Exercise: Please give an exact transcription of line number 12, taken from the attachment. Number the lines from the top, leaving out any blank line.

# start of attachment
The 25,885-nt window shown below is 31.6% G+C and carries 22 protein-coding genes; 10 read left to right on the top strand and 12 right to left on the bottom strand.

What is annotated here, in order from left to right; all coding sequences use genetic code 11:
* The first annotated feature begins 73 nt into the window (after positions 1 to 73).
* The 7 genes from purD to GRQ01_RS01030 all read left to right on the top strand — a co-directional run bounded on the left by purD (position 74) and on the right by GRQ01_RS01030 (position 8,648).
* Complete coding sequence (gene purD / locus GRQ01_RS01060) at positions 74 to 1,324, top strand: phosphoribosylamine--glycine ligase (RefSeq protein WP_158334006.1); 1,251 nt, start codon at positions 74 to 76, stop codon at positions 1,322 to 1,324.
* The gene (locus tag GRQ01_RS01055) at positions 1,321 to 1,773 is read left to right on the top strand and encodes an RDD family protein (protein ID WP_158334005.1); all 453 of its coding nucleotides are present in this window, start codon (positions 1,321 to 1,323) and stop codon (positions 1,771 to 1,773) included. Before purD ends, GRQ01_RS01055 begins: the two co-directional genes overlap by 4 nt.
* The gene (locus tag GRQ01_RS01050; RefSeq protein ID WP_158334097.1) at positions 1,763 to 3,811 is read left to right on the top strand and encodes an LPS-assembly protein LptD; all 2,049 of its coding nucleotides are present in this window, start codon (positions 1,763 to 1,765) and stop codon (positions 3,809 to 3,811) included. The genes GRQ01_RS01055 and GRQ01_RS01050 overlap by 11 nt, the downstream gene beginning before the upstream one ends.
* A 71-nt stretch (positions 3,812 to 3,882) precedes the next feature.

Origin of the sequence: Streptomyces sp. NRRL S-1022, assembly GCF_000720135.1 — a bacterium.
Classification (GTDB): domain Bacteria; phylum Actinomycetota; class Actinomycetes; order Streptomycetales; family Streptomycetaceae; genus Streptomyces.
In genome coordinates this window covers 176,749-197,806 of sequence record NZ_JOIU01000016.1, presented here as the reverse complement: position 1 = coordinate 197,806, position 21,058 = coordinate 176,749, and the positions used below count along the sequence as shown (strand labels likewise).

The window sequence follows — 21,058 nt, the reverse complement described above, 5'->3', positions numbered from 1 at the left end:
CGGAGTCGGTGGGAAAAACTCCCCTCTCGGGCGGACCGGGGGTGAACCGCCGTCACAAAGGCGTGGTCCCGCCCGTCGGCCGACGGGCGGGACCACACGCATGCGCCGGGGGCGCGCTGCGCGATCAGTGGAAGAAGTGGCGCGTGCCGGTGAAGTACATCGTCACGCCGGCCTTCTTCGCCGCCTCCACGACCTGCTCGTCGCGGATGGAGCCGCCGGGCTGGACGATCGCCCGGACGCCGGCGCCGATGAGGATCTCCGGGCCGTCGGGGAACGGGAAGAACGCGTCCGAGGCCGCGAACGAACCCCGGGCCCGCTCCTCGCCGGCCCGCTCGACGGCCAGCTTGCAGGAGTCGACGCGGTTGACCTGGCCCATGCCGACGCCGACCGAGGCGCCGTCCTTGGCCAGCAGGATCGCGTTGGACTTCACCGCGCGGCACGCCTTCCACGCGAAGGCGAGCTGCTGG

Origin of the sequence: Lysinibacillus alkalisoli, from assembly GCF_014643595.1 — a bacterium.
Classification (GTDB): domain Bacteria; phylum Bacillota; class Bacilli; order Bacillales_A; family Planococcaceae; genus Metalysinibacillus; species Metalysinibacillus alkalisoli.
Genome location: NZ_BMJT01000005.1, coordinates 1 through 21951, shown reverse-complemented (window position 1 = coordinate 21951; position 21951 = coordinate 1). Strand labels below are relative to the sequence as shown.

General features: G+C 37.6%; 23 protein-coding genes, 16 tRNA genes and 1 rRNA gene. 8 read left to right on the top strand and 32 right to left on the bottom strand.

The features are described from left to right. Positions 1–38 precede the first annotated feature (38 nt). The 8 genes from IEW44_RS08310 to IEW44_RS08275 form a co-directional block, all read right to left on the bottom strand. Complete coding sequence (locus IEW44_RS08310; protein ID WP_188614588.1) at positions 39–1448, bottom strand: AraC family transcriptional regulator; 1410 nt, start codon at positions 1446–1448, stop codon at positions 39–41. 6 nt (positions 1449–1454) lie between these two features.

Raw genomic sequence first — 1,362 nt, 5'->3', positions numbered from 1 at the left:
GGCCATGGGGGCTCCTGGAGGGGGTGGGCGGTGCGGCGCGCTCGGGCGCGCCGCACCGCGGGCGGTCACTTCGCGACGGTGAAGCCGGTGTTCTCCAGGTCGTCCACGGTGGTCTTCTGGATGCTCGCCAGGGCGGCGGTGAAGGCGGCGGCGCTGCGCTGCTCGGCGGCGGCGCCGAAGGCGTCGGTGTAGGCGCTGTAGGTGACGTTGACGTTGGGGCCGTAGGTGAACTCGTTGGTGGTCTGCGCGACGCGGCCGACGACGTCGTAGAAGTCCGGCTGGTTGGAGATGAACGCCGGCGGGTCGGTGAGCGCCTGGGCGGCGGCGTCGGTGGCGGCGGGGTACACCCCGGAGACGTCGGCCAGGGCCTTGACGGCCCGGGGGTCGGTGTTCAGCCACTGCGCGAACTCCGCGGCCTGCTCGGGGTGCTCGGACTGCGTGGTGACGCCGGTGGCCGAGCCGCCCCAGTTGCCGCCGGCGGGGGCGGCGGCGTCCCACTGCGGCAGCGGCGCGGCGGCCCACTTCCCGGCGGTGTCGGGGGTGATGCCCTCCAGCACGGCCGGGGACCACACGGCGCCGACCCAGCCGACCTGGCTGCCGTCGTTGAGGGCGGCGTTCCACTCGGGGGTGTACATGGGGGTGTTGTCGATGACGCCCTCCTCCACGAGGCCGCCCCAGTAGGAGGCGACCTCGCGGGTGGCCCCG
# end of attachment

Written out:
The window sequence follows — 21,058 nt, the reverse complement described above, 5'->3', positions numbered from 1 at the left end: